Gardens in the City (III): Political guiding principles in green planning

Bild Strategie

Strategie Stadtlandschaft: Senatsverwaltung für Stadtentwicklung Berlin

by Markus Kather

The city of Berlin created a Strategie Stadtlandschaft (strategy for urban green spaces) to secure and qualify open spaces within the city. Its three main principles are beautiful, productive and urban nature. Keeping our focus on participation and community-building in urban gardening (see blog posts on community gardening and allotments), I want to have a closer look at productive and urban nature and see, how these political guiding principles impact the actual city.

The Strategie Stadtlandschaft is, like many development concepts, a guideline for the development of green spaces. It’s not an actual plan that sets a legal framework for green conservation but rather creates an image and of the green city Berlin up to 2050 and showing a path to go there. The interesting thing is that the Strategie is not a sectoral green planning concept but links nature to other city politics. It also aims to be an instrument of social, cultural and economic development. Green becomes political. At the same time it involves major trends like climate change, demographic change, increasing DIY culture and changing mobility patterns.

Let’s have a look at two of the main guiding principles, the political ideas they stand for and how they are represented within the actual city.

  1. Productive landscape

This term is linked to the idea that green spaces in the city are more than sources of recreation. They can be productive in a social, ecological and economic way. Plus they are not only consumed in a passive way but are actively shaped by the people. So it has an implicit aspect of participation to it. Productive landscape in this sense embraces urban farming, allotment gardens, and subsistence but also links that to DIY-culture of entrepreneurs, temporary users, and urban pioneers (beach bars, open-air clubs and movie screenings etc.).

  1. Urban nature

Urban nature takes into account that Berlin is mainly characterized by its “urban” qualities – diversity, density, cultural life etc. but at the same time offers the possibility to get in touch with nature even in the very heart of the city. The presence of both at the same time and on a small territory is seen here as a factor for quality of life. Under this guiding principle the redevelopment of the river Spree as a bathing spot is an important project, but it also includes the embracing of urban “wilderness”.

Both topics have a clearly social and economic aspect: participation, involving new stakeholders, people getting active. This of course fits Berlin’s brand of a young creative city very well. The DIY culture of the creative class is addressed here to develop the city’s open spaces.

There are two problematic points to this idea:

A)     The main driving force behind these guiding principles may not be the emancipatory thinking of the city government but a shortage of public funding. The idea of urban wilderness is fascinating to me, too. But to maintain the usability and accessibility of green spaces (in order to keep them public, especially if you think of groups like older people), there needs to be some investment. The involvement of urban farming to maintain green spaces (e.g. with grazing sheep) is not that easy too – in fact at the moment it’s a constant struggle for funding and for permissions. Here, a much more flexible legal framework is needed to really make maintenance more efficient.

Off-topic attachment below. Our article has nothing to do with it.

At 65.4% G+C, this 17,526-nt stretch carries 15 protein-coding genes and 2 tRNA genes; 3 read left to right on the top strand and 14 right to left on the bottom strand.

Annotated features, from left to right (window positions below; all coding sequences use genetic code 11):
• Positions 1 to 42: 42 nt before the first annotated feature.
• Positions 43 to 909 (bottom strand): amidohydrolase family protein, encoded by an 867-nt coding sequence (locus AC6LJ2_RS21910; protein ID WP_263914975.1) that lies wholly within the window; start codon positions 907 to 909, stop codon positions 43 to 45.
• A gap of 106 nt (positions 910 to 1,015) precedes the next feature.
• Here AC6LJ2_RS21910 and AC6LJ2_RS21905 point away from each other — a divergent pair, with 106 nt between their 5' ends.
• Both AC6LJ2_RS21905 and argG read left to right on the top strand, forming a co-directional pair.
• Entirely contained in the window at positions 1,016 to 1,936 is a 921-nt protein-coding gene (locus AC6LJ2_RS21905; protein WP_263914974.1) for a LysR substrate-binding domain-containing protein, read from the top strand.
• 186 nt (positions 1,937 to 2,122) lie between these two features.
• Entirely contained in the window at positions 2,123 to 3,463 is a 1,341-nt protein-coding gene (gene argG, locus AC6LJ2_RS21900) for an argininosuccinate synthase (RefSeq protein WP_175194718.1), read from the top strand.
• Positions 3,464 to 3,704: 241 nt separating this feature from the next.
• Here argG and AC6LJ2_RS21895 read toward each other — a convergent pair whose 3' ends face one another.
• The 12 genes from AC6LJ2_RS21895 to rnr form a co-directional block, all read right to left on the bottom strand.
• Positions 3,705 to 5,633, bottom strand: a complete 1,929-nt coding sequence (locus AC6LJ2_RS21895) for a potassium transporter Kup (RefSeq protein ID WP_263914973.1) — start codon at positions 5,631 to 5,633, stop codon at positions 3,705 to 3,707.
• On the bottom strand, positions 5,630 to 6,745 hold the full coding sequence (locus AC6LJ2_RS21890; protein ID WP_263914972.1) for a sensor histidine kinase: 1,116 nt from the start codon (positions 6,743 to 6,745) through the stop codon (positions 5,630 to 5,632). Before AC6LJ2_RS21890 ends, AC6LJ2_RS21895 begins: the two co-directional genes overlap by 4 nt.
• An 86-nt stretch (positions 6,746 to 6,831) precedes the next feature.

B)      The DIY character of the guiding principles (esp. the productive landscape) also reflects the general shift of responsibility and duties from public sector to the private sector. The active development of green spaces by the citizens can be part of an emancipatory movement, like in the case of intercultural gardens (see the example of Prinzessinnengarten and others here)and catalyze political involvement (via raising awareness for one’s city) but it also shifts the boundaries of public and private space. Who takes care that the spaces are in the sense of a common good – and who decides what a common good looks like? If a group of people grows their own vegetables in a corner of a former publicly maintained park who decides about accessibility, opening hours, property rights? Is a commercially operated beach bar really a public open space – does it serve the same needs for the same people like a public park or an urban wilderness? Liberties and rules of the use and occupancy of space between public and private actors have to be negotiated. Trust and social cohesion will be a key factor to the success of these projects.

I think that the second guiding principle “urban nature” has the power to create a vision of what urban nature as a real public good can look like. It directly transports the message of density and diversity and the notion of the city and its green areas as a space of exchange for citizens. This especially becomes clear in the idea of swimming in the Spree[1]. The idea is that people are taking back their long neglected rivers, expressing their growing awareness for the rivers as well as for the urban environment. Here the public character becomes obvious: the river is used by different groups but still usable for all and an important source of identification for the whole city.

If you like that idea as much as I do, join the European river swimming day Big Jump on July 14th 2013 and jump into your local river!

[1] The project proposed in Strategie Stadtlandschaft guided by the Badeschiff, so it’s a separate pool within the river where the water is filtered – so that’s actually not really the idea if swimming in the spree but it’s a starting point!

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